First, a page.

When I think of fall, here in North Carolina, I think of apples. The Appalachian’s are famous for the varied orchards of this fall fruit.
This particular recipe straddles two different cuisines … French because of it’s simplicity – and German because of the vinegar. When reading about this recipe there were numerous comments by cooks who hadn’t liked the vinegar. It reminded me of sauerbraten (minus the raisins and cloves). But if you’re not a fan of sweet/sour, I’d suggest tasting the sauce before adding the vinegar – and then add to your taste.
I also think this is a great weeknight get together dish, it is quick to put together – and easy to do. You could add some egg noodles and a salad and have a complete meal.
Roast Pork Tenderloin with Apples and Cider Sauce
2 (3/4-pound) pork tenderloins
1 tablespoon vegetable oil
2 teaspoons unsalted butter
2 (1/2-pound) Granny Smith apples, peeled, cored, and each cut into 16 wedges
1 cup low-sodium fat-free chicken broth
2/3 cup unfiltered apple cider
1/2 teaspoon arrowroot
1 tablespoon water
2 teaspoons cider vinegar
1/2 teaspoon salt
1/4 teaspoon black pepper
Preheat oven to 425°F.
Pat tenderloins dry and season with salt and pepper. Heat oil in a 12-inch nonstick skillet over moderately high heat until hot but not smoking, then brown tenderloins on all sides, turning with tongs, about 5 minutes total. (If the handle of your skillet is not ovenproof, wrap handle in a triple layer of foil, shiny side out.) Transfer skillet to upper third of oven and roast until a thermometer inserted diagonally into center of meat registers 155°F, 12 to 15 minutes. Transfer to a platter and let stand, loosely covered with foil, 15 minutes before slicing.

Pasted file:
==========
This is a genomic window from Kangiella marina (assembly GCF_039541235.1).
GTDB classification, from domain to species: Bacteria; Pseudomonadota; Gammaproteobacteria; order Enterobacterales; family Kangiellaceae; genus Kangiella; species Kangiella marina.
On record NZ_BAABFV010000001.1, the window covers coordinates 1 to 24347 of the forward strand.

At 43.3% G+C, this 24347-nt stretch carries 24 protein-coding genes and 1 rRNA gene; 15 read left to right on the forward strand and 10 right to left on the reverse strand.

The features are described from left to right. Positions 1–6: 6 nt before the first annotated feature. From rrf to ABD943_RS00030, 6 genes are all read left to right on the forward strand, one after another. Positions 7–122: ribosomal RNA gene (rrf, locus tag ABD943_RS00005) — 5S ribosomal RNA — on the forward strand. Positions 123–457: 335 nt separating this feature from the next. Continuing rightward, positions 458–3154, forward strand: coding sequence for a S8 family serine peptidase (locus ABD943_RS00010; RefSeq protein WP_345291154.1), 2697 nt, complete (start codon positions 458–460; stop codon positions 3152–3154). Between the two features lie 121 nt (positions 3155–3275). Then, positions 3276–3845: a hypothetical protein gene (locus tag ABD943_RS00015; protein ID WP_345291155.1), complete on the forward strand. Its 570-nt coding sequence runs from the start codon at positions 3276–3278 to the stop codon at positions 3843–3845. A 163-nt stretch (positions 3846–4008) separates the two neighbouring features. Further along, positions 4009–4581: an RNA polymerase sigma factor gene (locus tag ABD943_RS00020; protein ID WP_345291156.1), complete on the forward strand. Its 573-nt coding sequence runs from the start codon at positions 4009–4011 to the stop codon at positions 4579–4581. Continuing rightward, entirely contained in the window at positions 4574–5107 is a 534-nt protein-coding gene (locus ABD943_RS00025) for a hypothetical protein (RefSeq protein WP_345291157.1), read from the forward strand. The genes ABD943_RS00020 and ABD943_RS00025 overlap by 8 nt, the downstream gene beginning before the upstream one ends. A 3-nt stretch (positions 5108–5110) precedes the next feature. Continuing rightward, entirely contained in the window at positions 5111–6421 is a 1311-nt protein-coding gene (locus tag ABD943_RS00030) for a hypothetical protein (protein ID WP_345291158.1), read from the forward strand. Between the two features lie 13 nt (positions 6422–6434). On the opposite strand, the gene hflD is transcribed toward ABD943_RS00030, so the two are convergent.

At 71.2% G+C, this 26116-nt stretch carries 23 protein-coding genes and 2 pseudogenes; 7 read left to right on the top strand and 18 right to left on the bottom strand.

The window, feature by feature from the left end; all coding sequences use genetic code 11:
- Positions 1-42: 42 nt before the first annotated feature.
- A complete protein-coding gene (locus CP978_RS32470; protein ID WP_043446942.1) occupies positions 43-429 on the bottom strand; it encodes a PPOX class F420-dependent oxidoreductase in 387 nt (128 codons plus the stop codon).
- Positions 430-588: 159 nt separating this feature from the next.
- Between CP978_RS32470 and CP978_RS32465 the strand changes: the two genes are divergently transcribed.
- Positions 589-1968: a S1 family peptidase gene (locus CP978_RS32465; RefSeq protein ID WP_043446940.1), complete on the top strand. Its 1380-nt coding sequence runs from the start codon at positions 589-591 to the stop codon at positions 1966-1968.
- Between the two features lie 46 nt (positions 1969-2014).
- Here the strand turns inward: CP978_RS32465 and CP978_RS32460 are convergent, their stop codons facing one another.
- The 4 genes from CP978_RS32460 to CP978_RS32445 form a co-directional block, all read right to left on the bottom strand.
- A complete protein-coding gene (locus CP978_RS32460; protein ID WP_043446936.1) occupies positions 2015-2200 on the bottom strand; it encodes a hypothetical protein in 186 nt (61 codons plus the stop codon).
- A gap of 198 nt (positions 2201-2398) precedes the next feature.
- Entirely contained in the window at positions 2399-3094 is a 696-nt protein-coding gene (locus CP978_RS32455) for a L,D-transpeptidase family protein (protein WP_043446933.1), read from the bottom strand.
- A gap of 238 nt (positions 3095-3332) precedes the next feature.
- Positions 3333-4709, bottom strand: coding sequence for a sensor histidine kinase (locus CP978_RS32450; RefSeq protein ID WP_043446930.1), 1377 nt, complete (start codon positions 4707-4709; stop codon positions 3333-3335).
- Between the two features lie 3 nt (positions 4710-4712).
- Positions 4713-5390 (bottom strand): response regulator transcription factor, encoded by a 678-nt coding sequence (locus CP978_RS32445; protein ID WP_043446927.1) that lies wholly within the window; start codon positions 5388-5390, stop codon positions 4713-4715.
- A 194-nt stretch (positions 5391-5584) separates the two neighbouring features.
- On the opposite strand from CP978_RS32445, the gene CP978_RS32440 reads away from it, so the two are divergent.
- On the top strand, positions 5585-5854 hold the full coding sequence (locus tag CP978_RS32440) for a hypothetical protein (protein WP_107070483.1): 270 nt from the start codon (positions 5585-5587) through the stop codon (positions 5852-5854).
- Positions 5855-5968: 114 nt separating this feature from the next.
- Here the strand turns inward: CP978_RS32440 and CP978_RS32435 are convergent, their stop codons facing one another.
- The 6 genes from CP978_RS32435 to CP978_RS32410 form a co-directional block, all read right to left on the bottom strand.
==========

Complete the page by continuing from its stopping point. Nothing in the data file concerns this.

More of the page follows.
While meat is standing, heat butter in same skillet (handle will be hot) over moderately high heat until foam subsides. Add apple wedges and sauté, turning occasionally, until tender and golden brown, 5 to 7 minutes. Transfer apples to a plate, then add chicken broth and cider to skillet. Bring to a boil over high heat and meanwhile whisk together arrowroot and water in a small bowl. Whisk arrowroot mixture into sauce and boil until thickened and reduced to about 1 cup, about 5 minutes. Remove from heat and stir in vinegar, measured salt and pepper, and any juices that have accumulated on platter.
Cut meat into 1/2-inch-thick slices and serve topped with apples and sauce.
I cannot stress how important it is to have an instant read thermometer – and to use it – and ignore your own urges when cooking this dish. The pork really does continue to cook as it rests. I’m always shocked by how many people tell me they don’t like pork chops or tenderloin, only to have them sit at my table and marvel over how tender and juice the meat it. OF COURSE IT IS … I roast/cook/grill it to medium rare – which allows the meat to preserve those characteristics. The days of worrying about trichinosis are over as long as you’re not eating wild bear meat or pigs raised in third world countries.
We pared this dish with a delightful bottle of Gewurztraminer from Moltes. It was light and crip and clean – as most Alsace wines and paired perfectly with the roast potatoes, meat, and salad.
Here’s to crunchy leaves, flaring colors, renewed friendships and dinner around the autumn table.